HB 1919

This analysis was prepared by non-partisan legislative staff for the use of legislative members in their deliberations. This analysis is not a part of the legislation nor does it constitute a statement of legislative intent.

As Reported by House Committee On:


Title: An act relating to allowing certain county legislative authorities to impose a sales and use tax by ordinance.

Brief Description: Allowing certain county legislative authorities to impose a sales and use tax by ordinance.

Sponsors: Representatives Fitzgibbon, Moscoso, Springer, Pollet, Goodman, Sullivan, Maxwell and Upthegrove.

Brief History:

Committee Activity:

Finance: 2/26/13, 2/28/13 [DPS].

Brief Summary of Substitute Bill

  • Allows counties to impose the public safety sales and use tax without voter approval.


Majority Report: The substitute bill be substituted therefor and the substitute bill do pass. Signed by 8 members: Representatives Carlyle, Chair; Tharinger, Vice Chair; Fitzgibbon, Hansen, Lytton, Pollet, Reykdal and Springer.

Minority Report: Do not pass. Signed by 5 members: Representatives Nealey, Ranking Minority Member; Orcutt, Assistant Ranking Minority Member; Condotta, Vick and Wilcox.

Staff: Dominique Meyers (786-7150).


A county public safety sales and use tax was authorized in 2003. Subject to voter approval, counties may impose a tax of up to 0.3 percent. At least one-third of the tax receipts must be devoted to criminal justice purposes, fire protection purposes, or both. A levying county retains 60 percent of the receipts and the remaining 40 percent is distributed to cities within the county on a per capita basis. The use of tax receipts must be stated in the ballot proposition that goes before the voters. The sales and use tax has been implemented in 10 counties: Cowlitz, Franklin, Mason, Okanogan, Jefferson, Kittitas, Walla Walla, Spokane, Whatcom, and Yakima.

Cities are also authorized to seek voter approval to impose the public safety sales and use tax at a rate not to exceed 0.1 percent. If a county imposes the public safety sales and use tax prior to a city within the county, the city tax rate may not exceed an amount that would cause the total tax rate for the county and city to exceed 0.3 percent. If a city imposes the tax prior to the county in which the city is located, the county must provide a credit against its tax for the city tax. Fifteen percent of the tax proceeds received by a city imposing the public safety sales and use tax must be distributed to the county. Fifteen cities are currently imposing the tax.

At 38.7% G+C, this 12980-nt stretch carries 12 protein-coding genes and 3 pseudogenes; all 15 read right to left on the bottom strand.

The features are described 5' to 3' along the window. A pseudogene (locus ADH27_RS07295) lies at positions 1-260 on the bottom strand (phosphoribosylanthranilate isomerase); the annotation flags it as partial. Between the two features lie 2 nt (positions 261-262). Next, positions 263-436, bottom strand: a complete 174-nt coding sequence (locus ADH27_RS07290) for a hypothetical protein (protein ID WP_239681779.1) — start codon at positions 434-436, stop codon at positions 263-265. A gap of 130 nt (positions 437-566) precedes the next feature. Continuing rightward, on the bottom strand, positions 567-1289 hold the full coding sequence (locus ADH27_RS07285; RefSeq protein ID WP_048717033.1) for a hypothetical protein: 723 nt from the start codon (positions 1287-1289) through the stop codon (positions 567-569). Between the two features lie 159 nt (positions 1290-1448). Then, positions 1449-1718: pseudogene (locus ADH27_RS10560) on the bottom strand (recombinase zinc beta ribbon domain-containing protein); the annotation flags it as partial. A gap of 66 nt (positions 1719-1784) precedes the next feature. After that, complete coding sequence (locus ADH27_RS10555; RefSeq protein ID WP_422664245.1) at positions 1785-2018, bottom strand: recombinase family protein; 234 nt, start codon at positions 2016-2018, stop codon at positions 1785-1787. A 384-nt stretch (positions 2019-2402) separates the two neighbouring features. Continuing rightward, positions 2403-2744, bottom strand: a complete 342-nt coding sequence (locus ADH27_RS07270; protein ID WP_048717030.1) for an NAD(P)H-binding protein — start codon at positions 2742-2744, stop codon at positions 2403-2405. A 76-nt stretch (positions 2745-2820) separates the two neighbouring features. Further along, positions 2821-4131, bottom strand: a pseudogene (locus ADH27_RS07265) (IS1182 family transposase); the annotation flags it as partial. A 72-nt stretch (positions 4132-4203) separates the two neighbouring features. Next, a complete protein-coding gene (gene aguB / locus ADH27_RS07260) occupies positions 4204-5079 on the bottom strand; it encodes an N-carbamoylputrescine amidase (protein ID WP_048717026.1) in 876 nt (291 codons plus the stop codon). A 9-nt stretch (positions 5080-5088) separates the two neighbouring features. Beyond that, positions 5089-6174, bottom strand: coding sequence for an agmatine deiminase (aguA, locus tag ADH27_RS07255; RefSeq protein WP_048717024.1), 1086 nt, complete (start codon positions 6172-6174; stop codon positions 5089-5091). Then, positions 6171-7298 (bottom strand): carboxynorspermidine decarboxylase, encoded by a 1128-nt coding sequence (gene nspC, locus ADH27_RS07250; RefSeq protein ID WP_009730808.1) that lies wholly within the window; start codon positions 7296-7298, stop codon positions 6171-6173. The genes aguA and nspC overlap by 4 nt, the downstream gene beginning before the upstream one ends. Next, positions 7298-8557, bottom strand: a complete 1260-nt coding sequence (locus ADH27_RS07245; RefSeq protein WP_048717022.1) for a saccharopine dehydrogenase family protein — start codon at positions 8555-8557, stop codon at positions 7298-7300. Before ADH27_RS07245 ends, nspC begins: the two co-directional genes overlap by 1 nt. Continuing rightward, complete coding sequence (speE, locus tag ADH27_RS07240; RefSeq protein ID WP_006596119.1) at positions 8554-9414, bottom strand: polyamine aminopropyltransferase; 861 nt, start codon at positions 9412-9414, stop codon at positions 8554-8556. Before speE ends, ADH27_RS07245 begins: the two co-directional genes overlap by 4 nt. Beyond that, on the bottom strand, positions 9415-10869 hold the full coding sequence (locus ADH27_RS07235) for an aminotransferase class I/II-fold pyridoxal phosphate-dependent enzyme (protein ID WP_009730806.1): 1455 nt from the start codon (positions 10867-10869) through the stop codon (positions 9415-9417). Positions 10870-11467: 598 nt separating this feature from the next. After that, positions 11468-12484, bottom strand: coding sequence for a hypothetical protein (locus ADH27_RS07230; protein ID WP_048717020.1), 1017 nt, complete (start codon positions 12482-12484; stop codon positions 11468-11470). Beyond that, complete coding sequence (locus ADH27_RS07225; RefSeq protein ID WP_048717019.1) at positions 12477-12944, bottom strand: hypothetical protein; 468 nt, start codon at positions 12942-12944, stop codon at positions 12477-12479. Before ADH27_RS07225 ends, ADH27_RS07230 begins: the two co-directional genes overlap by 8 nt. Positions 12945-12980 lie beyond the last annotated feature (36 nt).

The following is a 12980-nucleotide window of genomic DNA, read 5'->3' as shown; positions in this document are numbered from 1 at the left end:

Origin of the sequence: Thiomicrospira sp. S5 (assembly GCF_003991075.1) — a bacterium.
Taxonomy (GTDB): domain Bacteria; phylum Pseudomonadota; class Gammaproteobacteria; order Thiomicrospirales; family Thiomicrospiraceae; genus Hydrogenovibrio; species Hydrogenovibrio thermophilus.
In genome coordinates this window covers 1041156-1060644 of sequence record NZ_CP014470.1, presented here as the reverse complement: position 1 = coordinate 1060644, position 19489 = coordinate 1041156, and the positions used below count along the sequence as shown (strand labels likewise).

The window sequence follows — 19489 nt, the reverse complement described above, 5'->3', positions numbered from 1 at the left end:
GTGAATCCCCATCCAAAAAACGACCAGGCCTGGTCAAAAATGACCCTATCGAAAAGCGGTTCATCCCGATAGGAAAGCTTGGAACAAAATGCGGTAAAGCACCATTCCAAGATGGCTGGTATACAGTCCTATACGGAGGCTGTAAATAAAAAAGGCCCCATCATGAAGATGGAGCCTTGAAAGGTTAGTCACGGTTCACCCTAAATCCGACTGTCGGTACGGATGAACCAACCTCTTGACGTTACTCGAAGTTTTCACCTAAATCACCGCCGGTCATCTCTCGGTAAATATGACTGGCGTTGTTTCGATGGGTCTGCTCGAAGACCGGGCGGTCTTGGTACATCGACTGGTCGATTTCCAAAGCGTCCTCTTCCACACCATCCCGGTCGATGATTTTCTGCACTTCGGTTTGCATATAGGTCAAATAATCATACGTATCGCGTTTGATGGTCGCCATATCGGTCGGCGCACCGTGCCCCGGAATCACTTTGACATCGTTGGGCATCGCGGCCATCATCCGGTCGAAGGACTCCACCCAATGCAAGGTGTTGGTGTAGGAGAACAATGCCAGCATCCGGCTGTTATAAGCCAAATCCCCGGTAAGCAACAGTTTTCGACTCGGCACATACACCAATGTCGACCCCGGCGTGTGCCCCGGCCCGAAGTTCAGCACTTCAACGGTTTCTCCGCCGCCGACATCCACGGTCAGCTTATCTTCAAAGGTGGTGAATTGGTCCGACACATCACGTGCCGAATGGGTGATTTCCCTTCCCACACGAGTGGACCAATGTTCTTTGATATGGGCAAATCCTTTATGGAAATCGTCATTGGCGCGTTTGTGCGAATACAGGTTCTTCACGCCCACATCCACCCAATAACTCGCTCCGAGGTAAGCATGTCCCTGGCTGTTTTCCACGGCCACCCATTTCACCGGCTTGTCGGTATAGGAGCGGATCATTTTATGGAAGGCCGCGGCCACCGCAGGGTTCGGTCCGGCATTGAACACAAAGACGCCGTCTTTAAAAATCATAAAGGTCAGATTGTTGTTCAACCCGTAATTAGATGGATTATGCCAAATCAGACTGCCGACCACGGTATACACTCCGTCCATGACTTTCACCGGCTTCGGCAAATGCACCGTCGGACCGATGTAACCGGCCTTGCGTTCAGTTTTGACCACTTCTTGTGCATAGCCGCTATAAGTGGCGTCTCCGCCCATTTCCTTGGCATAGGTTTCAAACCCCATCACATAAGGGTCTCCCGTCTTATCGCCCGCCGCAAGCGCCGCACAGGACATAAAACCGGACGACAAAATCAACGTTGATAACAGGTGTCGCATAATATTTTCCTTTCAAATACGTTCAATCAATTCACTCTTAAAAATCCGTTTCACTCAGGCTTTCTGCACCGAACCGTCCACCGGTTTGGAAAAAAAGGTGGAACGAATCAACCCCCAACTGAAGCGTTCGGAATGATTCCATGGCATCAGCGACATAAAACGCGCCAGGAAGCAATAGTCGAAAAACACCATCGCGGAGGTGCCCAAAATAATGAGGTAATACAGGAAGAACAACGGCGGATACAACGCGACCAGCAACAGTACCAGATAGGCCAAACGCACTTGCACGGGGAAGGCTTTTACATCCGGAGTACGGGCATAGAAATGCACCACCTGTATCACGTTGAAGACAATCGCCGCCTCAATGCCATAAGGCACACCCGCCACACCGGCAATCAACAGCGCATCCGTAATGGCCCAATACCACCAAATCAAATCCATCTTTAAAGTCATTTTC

Summary of Substitute Bill:

Counties may impose the public safety sales and use tax without voter approval.

Substitute Bill Compared to Original Bill:

The substitute bill removes the population provision authorizing all counties to impose the public safety sales and use tax without voter approval.


Appropriation: None.

Fiscal Note: Available. New fiscal note requested on March 4, 2013.

Effective Date of Substitute Bill: The bill takes effect 90 days after adjournment of the session in which the bill is passed.

Staff Summary of Public Testimony:

(In support) The state's largest county, King County, has very large criminal justice needs. Elected representatives should be able to make the decision to provide public safety for the community. With the recession, human service needs are growing. Within the last five years $30 million has been lost for human services in the community. Local jurisdictions need control over local revenue.

(Opposed) The impact to the accounting system of businesses collecting revenue for the state is huge when changes are made. If the legislative body wants to give councilmatic authority, the citizens of the local area should be asked if they want that authority for their own local municipality.

Persons Testifying: (In support) Represenative Fitzgibbon, prime sponsor; Barbara Landon, Lifewire; and Stan Kehl, Eastside Legal Assistance Program.

(Opposed) Amber Carter, Association of Washington Business.

Persons Signed In To Testify But Not Testifying: None.